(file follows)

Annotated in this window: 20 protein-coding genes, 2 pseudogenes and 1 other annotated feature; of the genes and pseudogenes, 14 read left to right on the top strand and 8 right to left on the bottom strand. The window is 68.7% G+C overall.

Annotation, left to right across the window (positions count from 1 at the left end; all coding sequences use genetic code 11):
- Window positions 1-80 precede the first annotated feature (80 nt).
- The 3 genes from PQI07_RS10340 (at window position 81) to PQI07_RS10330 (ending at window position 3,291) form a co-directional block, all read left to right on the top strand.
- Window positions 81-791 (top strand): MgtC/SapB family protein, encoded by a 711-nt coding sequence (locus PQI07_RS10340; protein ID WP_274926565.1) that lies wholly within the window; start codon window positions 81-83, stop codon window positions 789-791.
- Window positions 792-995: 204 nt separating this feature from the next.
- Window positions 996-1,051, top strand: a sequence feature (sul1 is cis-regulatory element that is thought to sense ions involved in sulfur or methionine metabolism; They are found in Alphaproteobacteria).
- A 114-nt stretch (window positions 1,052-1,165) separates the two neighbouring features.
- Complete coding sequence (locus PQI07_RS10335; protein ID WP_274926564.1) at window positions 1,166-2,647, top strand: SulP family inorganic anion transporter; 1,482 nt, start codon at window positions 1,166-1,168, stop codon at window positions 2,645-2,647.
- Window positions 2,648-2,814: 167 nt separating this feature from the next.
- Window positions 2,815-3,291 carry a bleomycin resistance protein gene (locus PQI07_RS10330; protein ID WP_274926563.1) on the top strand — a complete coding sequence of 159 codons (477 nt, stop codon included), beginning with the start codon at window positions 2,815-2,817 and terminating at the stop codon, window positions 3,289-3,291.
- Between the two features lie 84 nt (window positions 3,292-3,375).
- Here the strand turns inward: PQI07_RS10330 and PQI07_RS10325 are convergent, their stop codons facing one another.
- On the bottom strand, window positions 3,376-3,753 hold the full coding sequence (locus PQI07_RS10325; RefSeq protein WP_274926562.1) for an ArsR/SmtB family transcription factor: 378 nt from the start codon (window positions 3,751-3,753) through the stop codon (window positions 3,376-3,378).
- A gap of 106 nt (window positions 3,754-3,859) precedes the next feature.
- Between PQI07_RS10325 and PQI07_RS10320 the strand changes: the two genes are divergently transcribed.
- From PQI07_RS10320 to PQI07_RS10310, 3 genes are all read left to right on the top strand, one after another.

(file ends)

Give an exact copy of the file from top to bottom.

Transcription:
Annotated in this window: 20 protein-coding genes, 2 pseudogenes and 1 other annotated feature; of the genes and pseudogenes, 14 read left to right on the top strand and 8 right to left on the bottom strand. The window is 68.7% G+C overall.

Annotation, left to right across the window (positions count from 1 at the left end; all coding sequences use genetic code 11):
- Window positions 1-80 precede the first annotated feature (80 nt).
- The 3 genes from PQI07_RS10340 (at window position 81) to PQI07_RS10330 (ending at window position 3,291) form a co-directional block, all read left to right on the top strand.
- Window positions 81-791 (top strand): MgtC/SapB family protein, encoded by a 711-nt coding sequence (locus PQI07_RS10340; protein ID WP_274926565.1) that lies wholly within the window; start codon window positions 81-83, stop codon window positions 789-791.
- Window positions 792-995: 204 nt separating this feature from the next.
- Window positions 996-1,051, top strand: a sequence feature (sul1 is cis-regulatory element that is thought to sense ions involved in sulfur or methionine metabolism; They are found in Alphaproteobacteria).
- A 114-nt stretch (window positions 1,052-1,165) separates the two neighbouring features.
- Complete coding sequence (locus PQI07_RS10335; protein ID WP_274926564.1) at window positions 1,166-2,647, top strand: SulP family inorganic anion transporter; 1,482 nt, start codon at window positions 1,166-1,168, stop codon at window positions 2,645-2,647.
- Window positions 2,648-2,814: 167 nt separating this feature from the next.
- Window positions 2,815-3,291 carry a bleomycin resistance protein gene (locus PQI07_RS10330; protein ID WP_274926563.1) on the top strand — a complete coding sequence of 159 codons (477 nt, stop codon included), beginning with the start codon at window positions 2,815-2,817 and terminating at the stop codon, window positions 3,289-3,291.
- Between the two features lie 84 nt (window positions 3,292-3,375).
- Here the strand turns inward: PQI07_RS10330 and PQI07_RS10325 are convergent, their stop codons facing one another.
- On the bottom strand, window positions 3,376-3,753 hold the full coding sequence (locus PQI07_RS10325; RefSeq protein WP_274926562.1) for an ArsR/SmtB family transcription factor: 378 nt from the start codon (window positions 3,751-3,753) through the stop codon (window positions 3,376-3,378).
- A gap of 106 nt (window positions 3,754-3,859) precedes the next feature.
- Between PQI07_RS10325 and PQI07_RS10320 the strand changes: the two genes are divergently transcribed.
- From PQI07_RS10320 to PQI07_RS10310, 3 genes are all read left to right on the top strand, one after another.